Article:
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New Customers Save $30 off $100+* with code JULYNEW30
New Customers Save $30* with code JULYNEW30
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Tomasello Winery Atlantic County Rkatsiteli 2003
The Winery is perhaps best known, however, for the ”Tomasello Fruit Wine Portfolio”, a line of 100% naturally fermented fruit wines (Red Raspberry, Blackberry, Blueberry, Cranberry and Cherry) which are sold throughout the US and exported to a number of foreign countries. These wines are intense in their fruit character and are used as dessert wines, reduced in the sauté pan for entrée sauces, incorporated into baking recipes, in mixed drink concoctions and in kirs with sparkling wines.
An important winegrowing state increasingly recognized for its high-quality reds and whites, Washington is just below California in production numbers but lags behind Oregon in popularity. This has recently begun to change as Washington’s wines continue to garner high praise from critics and consumers alike. Winemakers draw inspiration from the Napa Valley, Bordeaux, and the Rhône, but because it is such a young industry, even the very best bottles are still relatively affordable. Most viticulture takes place on the eastern side of the state—an arid desert in the rain shadow of the Cascade mountains. Irrigation is made possible by the Columbia River. Temperatures are extreme, with hot and dry summers and cold winters, during which frost can be a risk.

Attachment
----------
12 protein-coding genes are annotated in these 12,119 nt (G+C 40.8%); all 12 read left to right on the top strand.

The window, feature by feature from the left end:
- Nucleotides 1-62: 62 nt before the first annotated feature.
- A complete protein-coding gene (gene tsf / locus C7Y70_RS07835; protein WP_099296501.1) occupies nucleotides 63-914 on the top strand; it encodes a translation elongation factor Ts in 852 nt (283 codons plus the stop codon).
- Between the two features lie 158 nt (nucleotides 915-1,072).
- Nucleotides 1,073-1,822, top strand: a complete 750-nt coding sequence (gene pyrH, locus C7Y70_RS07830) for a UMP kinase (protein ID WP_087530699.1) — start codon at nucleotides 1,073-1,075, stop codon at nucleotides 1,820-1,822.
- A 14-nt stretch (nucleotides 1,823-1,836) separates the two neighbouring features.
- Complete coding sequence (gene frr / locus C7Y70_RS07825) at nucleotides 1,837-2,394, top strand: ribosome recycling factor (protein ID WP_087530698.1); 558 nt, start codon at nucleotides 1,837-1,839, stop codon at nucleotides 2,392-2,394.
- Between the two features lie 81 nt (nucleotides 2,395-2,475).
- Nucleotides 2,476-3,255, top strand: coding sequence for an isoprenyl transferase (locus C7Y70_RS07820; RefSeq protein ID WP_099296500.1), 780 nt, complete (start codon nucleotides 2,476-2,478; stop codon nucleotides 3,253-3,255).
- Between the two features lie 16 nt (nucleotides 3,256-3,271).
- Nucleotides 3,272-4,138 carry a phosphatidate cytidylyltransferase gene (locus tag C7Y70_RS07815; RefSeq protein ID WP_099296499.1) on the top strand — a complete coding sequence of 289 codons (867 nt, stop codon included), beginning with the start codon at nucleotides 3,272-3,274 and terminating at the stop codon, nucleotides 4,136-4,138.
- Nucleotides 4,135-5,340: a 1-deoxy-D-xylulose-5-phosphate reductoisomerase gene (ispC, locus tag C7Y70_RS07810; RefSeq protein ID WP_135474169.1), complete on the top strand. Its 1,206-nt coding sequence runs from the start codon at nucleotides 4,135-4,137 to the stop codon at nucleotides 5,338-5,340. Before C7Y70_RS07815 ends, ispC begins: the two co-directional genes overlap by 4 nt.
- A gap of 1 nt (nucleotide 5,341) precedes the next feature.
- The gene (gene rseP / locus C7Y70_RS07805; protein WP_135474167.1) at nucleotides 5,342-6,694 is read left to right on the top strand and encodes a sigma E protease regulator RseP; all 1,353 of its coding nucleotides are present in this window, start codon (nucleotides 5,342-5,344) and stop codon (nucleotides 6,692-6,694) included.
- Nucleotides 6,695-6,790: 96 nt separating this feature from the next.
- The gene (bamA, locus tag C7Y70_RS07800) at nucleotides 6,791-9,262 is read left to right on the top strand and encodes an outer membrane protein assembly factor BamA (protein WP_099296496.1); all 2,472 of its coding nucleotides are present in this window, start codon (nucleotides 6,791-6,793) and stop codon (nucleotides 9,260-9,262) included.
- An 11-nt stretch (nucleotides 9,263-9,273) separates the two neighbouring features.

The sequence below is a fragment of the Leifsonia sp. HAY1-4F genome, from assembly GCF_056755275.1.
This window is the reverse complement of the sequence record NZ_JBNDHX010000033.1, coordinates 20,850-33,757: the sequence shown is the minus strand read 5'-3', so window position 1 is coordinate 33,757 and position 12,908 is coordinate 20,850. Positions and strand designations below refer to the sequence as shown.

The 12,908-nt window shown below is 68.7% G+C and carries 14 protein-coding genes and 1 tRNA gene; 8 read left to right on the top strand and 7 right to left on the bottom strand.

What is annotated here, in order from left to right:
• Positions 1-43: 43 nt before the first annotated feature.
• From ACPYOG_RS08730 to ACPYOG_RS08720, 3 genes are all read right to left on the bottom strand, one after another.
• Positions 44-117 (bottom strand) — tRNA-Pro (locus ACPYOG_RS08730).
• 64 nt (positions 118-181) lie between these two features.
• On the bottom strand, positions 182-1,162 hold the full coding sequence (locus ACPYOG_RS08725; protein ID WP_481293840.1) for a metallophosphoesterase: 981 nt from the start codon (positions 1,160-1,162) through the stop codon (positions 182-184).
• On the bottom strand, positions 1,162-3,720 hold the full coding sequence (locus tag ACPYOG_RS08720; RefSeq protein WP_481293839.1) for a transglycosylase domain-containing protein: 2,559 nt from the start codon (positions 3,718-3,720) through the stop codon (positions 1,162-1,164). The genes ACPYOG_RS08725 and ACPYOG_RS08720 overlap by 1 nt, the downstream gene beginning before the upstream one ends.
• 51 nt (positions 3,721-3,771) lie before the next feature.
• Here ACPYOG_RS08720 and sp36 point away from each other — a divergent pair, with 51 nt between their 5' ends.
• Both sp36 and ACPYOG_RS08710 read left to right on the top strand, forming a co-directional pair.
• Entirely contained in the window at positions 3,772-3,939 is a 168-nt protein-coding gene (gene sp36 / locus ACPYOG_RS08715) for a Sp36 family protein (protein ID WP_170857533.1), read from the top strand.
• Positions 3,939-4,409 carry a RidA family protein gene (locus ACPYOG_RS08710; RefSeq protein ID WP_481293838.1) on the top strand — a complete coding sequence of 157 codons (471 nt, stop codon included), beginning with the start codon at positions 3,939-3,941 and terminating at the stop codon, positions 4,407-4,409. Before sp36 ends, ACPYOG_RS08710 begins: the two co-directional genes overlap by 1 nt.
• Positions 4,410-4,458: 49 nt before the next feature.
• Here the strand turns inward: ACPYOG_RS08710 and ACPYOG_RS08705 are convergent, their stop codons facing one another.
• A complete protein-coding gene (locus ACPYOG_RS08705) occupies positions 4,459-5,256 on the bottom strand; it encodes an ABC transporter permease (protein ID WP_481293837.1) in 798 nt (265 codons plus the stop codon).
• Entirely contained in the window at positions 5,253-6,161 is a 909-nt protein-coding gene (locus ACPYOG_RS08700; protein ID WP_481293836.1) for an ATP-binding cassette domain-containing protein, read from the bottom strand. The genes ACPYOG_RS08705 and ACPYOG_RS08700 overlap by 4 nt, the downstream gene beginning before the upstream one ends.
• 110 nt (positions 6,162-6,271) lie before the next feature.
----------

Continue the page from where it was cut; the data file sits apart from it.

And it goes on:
Washington’s wine industry was initially built on Merlot, which remains an important variety to this day, despite being overtaken in acreage planted by Cabernet Sauvignon and Syrah. Bordeaux blends and Rhône blends are common, and red wines in general tend to have ripe fruit balanced with earthy flavors and a leaner structure than most Californian equivalents. In terms of white wine, Riesling is the state’s major success story, producing crisp, aromatic examples with plenty of stone fruit that range from bone dry to lusciously sweet. Chardonnay and Sauvignon Blanc perform nicely here as well, and Viognier is beginning to pick up steam.
With hundreds of white grape varieties to choose from, winemakers have the freedom to create a virtually endless assortment of blended wines. In many European regions, strict laws are in place determining the set of varieties that may be used, but in the New World experimentation is permitted and encouraged. Blending can be utilized to create complex wines with many different layers of flavors and aromas, or to create more balanced wines. For example, a variety that is soft and full-bodied may be combined with one that is lighter with naturally high acidity. Sometimes small amounts of a particular variety are added to boost color or aromatics. Blending can take place before or after fermentation, with the latter, more popular option giving more control to the winemaker over the final qualities of the wine.